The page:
As an Uber driver campaigning for my rights, I was disappointed to learn that the deal announced by Uber with the GMB union last week was a dud. The fact that an agreement that signs away collective bargaining on pay was celebrated as a turning point for gig economy workers is a sad reflection of the state of the British trade union movement. It’s also quite obviously a PR move by Uber, but the fact that it felt it necessary to offer up an olive branch, however meagre, is at least testament to the power being built by drivers on the ground.
Uber is a multibillion-pound global corporation which has long refused not only dialogue with unions but even to acknowledge its workers as workers. It has not suddenly made peace with the labour movement. The very same week it struck a deal with the GMB in Britain, in California it betrayed drivers, removing control over fares and working conditions that it had given them ahead of voting for “proposition 22”, a ballot that exempts app-based transportation and delivery companies from providing employees with full benefits. Uber is now trying the same trick in Canada with a rebranded program called Flexible Work+.
So if Uber is still Uber, what does the GMB recognition agreement mean for drivers, and where did it come from?
In the short term the answer is unfortunately “not much”. Trade union recognition agreements generally commit employers to regular meetings to discuss concerns raised by that union’s members. However, they generally do not commit employers to act on those concerns and they can be dropped at will. On their own, then, they establish little more than your right to be ignored by the boss over tea and sandwiches. It is the collective power and fighting spirit within the union signing them that makes an agreement meaningful – just as is the case in negotiations that happen outside a recognition agreement.
This one is particularly weak because Uber has been allowed to cherrypick the issues on which it will permit collective negotiations, and the vital issue of pay is not on that list. It should not be up to the employer which workers’ rights they opt into, when they listen to workers and when they don’t. This is an agreement to fight with one hand tied behind your back.
I joined the drivers’ branch of the Independent Workers Union of Great Britain (IWGB) because I came to see that poverty pay, job insecurity and poor health and safety protections can be overcome if we build a fighting union. Supporting my family on my income as an Uber driver proved to be impossible, and I had been forced into debt. For drivers like me, our right to negotiate pay is more than some political demand – it’s the difference between getting by and giving up. So when I learned that the agreement did not incorporate that right, I was tempted to dismiss it as only another PR facelift from the corporation that brought us Prop 22 and Flexible Work+.
But it’s a facelift Uber needs, because it’s on the back foot. For years it managed to present a false choice between flexibility and workers’ rights. Earlier this year it was defeated very publicly on this point in the UK supreme court. And, at the same time, the public could see that taxi drivers were working without sick pay or PPE provision on the frontline of the Covid crisis, and dying in disproportionate numbers. Having fought the ruling tooth and nail, Uber still presented the new rights it granted as though they were its own idea.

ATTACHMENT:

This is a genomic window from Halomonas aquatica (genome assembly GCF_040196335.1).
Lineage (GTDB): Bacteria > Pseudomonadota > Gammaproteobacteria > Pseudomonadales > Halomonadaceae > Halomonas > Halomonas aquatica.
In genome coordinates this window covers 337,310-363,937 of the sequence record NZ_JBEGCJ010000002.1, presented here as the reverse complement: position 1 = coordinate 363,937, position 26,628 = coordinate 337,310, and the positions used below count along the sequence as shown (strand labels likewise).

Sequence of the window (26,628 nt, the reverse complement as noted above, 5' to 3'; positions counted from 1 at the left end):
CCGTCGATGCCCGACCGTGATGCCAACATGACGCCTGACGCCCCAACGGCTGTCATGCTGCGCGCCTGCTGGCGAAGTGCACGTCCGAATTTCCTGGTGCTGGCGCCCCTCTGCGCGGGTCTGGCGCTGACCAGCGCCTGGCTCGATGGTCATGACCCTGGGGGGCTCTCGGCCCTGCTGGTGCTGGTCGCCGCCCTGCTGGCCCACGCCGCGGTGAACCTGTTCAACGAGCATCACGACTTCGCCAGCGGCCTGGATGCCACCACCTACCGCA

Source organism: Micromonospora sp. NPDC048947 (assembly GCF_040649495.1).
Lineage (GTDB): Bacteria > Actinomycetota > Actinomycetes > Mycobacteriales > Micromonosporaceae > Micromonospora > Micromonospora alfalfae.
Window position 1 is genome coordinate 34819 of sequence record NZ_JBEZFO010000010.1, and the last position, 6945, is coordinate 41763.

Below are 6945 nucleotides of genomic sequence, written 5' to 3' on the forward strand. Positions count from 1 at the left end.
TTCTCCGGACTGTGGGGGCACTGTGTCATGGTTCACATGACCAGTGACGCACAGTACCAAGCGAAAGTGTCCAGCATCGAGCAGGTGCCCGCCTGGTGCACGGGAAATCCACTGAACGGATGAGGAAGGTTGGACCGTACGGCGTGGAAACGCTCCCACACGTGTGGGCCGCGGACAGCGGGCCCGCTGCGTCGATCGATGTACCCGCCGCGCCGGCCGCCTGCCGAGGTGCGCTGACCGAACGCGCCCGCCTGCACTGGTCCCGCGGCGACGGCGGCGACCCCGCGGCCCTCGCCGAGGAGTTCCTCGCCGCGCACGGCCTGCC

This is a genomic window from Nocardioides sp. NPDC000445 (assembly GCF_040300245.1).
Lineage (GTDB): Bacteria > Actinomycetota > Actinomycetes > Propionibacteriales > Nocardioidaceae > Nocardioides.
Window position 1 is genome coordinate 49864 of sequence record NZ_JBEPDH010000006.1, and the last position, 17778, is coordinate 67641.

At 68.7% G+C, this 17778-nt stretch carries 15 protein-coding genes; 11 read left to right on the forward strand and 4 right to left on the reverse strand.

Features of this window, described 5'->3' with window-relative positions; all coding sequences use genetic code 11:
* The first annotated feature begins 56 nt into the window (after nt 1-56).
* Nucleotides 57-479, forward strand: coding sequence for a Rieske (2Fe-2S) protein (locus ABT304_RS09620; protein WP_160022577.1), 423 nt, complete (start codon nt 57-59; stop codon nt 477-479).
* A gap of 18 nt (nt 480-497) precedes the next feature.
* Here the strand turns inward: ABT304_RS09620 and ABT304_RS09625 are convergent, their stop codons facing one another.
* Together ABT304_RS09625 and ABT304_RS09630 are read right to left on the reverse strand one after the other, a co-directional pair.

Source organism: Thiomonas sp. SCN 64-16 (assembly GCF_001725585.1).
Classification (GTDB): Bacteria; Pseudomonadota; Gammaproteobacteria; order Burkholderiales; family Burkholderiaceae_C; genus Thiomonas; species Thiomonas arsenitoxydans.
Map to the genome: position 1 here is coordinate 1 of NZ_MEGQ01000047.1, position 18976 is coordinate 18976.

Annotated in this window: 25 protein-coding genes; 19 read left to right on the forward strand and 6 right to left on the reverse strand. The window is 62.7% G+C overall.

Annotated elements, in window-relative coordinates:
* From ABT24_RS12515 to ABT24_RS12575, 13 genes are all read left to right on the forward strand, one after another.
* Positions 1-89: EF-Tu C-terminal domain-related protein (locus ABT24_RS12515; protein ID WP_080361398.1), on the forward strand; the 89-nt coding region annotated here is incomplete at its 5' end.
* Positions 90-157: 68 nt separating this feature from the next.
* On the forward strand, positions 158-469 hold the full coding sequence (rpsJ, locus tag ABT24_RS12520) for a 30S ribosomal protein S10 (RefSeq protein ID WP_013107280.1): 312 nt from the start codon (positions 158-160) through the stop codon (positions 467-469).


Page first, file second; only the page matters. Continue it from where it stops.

In reality, Uber has still not accepted and fully implemented the court’s ruling, and unions should be calling them out on that. Drivers were supposed to receive the national minimum wage as long as they were logged into the app, but every day we still face unpaid waiting times. This forces down our pay after costs so much that I have to work 12- to 14-hour shifts just to break even. That’s a recipe for accidents, but what choice is there when the level of deprivation I see among colleagues is terrible. It’s like living in a Charles Dickens novel.
While Uber continues falling short of its minimum obligations under the law, the timing of this agreement and Uber’s determined promotion of it – including an article co-authored by a GMB organiser and a senior manager from Uber for the Evening Standard – tells you everything you need to know about whose interests it serves. Exploitative employers striking deals with an amenable trade union as a way of heading off those who pose a bigger threat is a well-established union-busting tactic.
Uber will use this agreement to appear, to the inattentive observer, las if it’s engaging with its workforce. But if that were so, it would open dialogue with all unions, including the one representing the largest number of unionised Uber drivers in the UK, to which I belong – the United Private Hire Drivers (UPHD) branch of the IWGB.
I predict Uber’s strategy to defend an exploitative business model unburdened by workers’ rights will be to avoid unions altogether, denying workers status where it can; dividing the trade union movement and pursuing toothless agreements where it can’t. New grassroots, worker-led unions like the IWGB, which was founded by migrant workers who felt unrepresented in their union, owe our very existence to the fact that workers need a fighting alternative and are willing and able to build one.